This Thanksgiving, remember our commitment to address regional poverty

Submitted by Norm Roulet on Tue, 11/23/2004 - 04:21.

Facing the embarrassment of being rated the most impoverished large city in America, Cleveland community leaders became vocal looking for solutions. The following NYTimes editorial indicates we stand out in thinking about this issue at all, as 12 million American families are largely ignored in their struggles for enough to eat. Being ranked worst in poverty drove us to some higher consciousness, offering us the opportunity to address serious problems, if we expand the dialogue and act on good words. Have you thought about our chronic poverty lately? Thanksgiving is an excellent day to talk about that, so we may do more for those who are suffering before the new year.

Shhh, Don't Say 'Poverty'

By BOB HERBERT - New York Times - Published:
November 22, 2004

Former Senator Phil Gramm, a Republican from Texas who was
known for his orneriness, once said, "We're the only nation in the world
where all our poor people are fat."

That particular example of compassionate conservatism came
to mind as I looked over a report from the Department of Agriculture showing
that more than 12 million American families continue to struggle, and not
always successfully, to feed themselves.

The 12 million families represent 11.2 percent of all U.S.
households. "At some time during the year," the report said,
"these households were uncertain of having, or unable to acquire, enough
food for all their members because they had insufficient money or other
resources."

Of the 12 million families that worried about putting food
on the table, 3.9 million had members who actually went hungry at some point
last year. "The other two-thirds ... obtained enough food to avoid hunger
using a variety of coping strategies," the report said, "such as
eating less varied diets, participating in federal food assistance programs, or
getting emergency food from community food pantries or emergency
kitchens."

These are dismal statistics for a country as well-to-do as
the United States. But we don't hear much about them because hunger is
associated with poverty, and poverty is not even close to becoming part of our
national conversation. Swift boats, yes. Sex scenes on "Monday Night
Football," most definitely. The struggle of millions of Americans to feed
themselves? Oh no. Let's not go there.

What does that tell you about American values?

We are surrounded by poor and low-income people. (The
definitions can be elastic and easily blurred, but essentially we're talking
about individuals and families that don't have enough money to cover the
essentials - food, shelter, clothing, transportation and so forth.) Many of
them are full-time workers, and some have more than one job.

A new study by the Center for an Urban Future, a nonprofit
research group, found that more than 550,000 families in New York - a quarter
of all working families in the state - had incomes that were too low to cover
their basic needs.

We just had a bitterly contested presidential election, but
this very serious problem (it's hardly confined to New York) was not a major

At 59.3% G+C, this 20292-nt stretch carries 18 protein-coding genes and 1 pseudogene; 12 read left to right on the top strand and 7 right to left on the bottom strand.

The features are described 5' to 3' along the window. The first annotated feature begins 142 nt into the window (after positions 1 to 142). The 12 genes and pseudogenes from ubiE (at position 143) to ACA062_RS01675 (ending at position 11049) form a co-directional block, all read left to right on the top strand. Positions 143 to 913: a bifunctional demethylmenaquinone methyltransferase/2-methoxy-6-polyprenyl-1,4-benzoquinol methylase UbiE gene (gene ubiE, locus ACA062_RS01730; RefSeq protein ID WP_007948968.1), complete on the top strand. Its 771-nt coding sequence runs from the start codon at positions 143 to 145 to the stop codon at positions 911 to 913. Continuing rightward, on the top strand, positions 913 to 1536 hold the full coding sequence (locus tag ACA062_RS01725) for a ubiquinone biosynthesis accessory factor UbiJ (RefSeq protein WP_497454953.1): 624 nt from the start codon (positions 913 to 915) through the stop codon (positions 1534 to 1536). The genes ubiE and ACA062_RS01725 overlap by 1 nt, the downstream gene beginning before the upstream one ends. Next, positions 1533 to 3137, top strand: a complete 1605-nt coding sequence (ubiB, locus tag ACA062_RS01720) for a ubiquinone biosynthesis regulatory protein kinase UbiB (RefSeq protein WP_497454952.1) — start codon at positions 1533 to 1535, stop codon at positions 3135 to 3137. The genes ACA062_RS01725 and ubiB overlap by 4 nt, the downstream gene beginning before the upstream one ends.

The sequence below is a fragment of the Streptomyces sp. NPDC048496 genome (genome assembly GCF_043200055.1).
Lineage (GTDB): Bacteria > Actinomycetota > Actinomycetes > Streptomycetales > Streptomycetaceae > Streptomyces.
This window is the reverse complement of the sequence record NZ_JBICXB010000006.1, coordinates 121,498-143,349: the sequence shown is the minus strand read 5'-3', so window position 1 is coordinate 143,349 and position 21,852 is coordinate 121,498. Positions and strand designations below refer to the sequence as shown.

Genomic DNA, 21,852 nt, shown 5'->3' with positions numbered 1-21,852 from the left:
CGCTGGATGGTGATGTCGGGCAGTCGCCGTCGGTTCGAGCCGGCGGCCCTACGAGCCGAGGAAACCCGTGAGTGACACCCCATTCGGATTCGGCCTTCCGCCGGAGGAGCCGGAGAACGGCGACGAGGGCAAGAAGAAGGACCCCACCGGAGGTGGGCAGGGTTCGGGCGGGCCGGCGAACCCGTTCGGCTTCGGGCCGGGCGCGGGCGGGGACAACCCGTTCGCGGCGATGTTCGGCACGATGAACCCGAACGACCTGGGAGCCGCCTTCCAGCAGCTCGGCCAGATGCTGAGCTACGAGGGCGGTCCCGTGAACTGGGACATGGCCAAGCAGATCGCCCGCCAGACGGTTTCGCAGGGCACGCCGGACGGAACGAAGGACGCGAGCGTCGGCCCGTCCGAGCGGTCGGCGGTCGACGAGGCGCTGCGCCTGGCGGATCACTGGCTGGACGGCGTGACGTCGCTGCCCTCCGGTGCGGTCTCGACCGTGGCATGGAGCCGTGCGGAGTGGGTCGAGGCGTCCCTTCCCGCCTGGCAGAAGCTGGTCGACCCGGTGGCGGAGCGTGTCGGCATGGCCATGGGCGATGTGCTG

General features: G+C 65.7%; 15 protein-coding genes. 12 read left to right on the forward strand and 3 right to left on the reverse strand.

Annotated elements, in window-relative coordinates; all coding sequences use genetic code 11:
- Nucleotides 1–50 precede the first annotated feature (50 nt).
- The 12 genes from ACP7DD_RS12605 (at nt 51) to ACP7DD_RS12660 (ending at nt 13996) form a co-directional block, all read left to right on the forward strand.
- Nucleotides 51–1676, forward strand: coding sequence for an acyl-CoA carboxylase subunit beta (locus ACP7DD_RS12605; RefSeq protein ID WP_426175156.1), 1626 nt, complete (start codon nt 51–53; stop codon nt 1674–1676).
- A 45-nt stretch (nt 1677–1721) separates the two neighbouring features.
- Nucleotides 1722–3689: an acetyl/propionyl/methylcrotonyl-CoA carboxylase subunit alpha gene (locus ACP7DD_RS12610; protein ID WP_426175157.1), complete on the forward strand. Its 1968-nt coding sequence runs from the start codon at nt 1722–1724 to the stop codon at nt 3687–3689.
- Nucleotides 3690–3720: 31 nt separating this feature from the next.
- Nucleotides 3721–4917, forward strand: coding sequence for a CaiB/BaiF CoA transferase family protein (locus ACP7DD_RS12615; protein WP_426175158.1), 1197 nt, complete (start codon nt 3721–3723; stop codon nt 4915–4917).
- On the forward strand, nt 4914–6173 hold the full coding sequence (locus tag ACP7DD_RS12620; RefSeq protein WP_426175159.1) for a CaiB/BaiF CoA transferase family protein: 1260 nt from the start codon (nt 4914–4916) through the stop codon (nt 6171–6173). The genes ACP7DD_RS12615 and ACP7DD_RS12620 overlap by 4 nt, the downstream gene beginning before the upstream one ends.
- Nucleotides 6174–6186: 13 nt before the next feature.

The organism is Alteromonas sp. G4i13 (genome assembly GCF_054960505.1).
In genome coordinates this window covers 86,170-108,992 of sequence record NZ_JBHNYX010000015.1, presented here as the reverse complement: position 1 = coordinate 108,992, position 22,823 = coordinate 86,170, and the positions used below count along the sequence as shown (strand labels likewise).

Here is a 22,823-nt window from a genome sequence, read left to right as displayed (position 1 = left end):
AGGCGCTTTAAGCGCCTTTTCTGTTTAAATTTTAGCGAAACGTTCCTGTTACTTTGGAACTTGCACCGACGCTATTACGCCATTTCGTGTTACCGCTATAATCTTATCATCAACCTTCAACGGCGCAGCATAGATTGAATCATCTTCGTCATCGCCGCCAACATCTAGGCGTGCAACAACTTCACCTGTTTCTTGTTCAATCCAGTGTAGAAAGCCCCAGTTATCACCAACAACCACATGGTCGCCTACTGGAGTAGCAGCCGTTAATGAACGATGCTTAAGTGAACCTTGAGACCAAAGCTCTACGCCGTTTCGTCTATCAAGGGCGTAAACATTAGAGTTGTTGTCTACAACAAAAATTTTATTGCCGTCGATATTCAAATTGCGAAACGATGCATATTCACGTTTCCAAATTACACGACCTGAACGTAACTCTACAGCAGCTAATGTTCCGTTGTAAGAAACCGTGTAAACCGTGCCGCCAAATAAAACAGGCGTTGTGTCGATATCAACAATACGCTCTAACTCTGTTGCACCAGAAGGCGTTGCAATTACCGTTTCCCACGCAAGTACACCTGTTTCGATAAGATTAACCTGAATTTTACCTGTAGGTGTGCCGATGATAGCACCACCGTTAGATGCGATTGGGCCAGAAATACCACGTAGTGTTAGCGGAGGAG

part of the debate.

According to the study: "Most low-income working
families do not conform to the popular stereotype of the working poor as young,
single, fast-food workers: 88 percent of low-income working families include a
parent between 25 and 54 years old. Married couples head 53 percent of these
families nationwide. Important jobs such as health aide, janitor and child care
worker pay a poverty wage."

In its introduction, the study says, "The implied
bargain America offers its citizens is supposed to be that anyone who works
hard and plays by the rules can support his or her family and move onward and
upward."

If that was the bargain, we've broken it again and again.
Low-income workers have always been targets for exploitation, and that hasn't
changed. The Times's Steven Greenhouse had a troubling front-page article in
last Friday's paper about workers at restaurants, supermarkets, call centers
and other low-paying establishments who are forced to go off the clock and
continue working for periods of time without pay.

The federal government has not raised the minimum wage since
1997, and has made it easier for some employers to deny time-and-a-half pay to
employees who work overtime.

Franklin Roosevelt, in his second Inaugural Address, told a
rain-soaked crowd, "The test of our progress is not whether we add more to
the abundance of those who have much; it is whether we provide enough for those
who have too little."

I can hear the politicians in today's Washington having a
hearty laugh at that sentiment.

There are advocates and even some politicians hard at work
addressing the myriad problems faced by beleaguered workers and their families.
But they get very little in the way of attention or resources from the most
powerful sectors of society. So the health care workers who can't afford health
insurance will continue emptying bedpans for a pittance. And the janitors will
clean up faithfully after the big shots who ignore them.

These are rough times for the American dream. But times
change, and the people who have broken faith with the dream won't be in power
forever.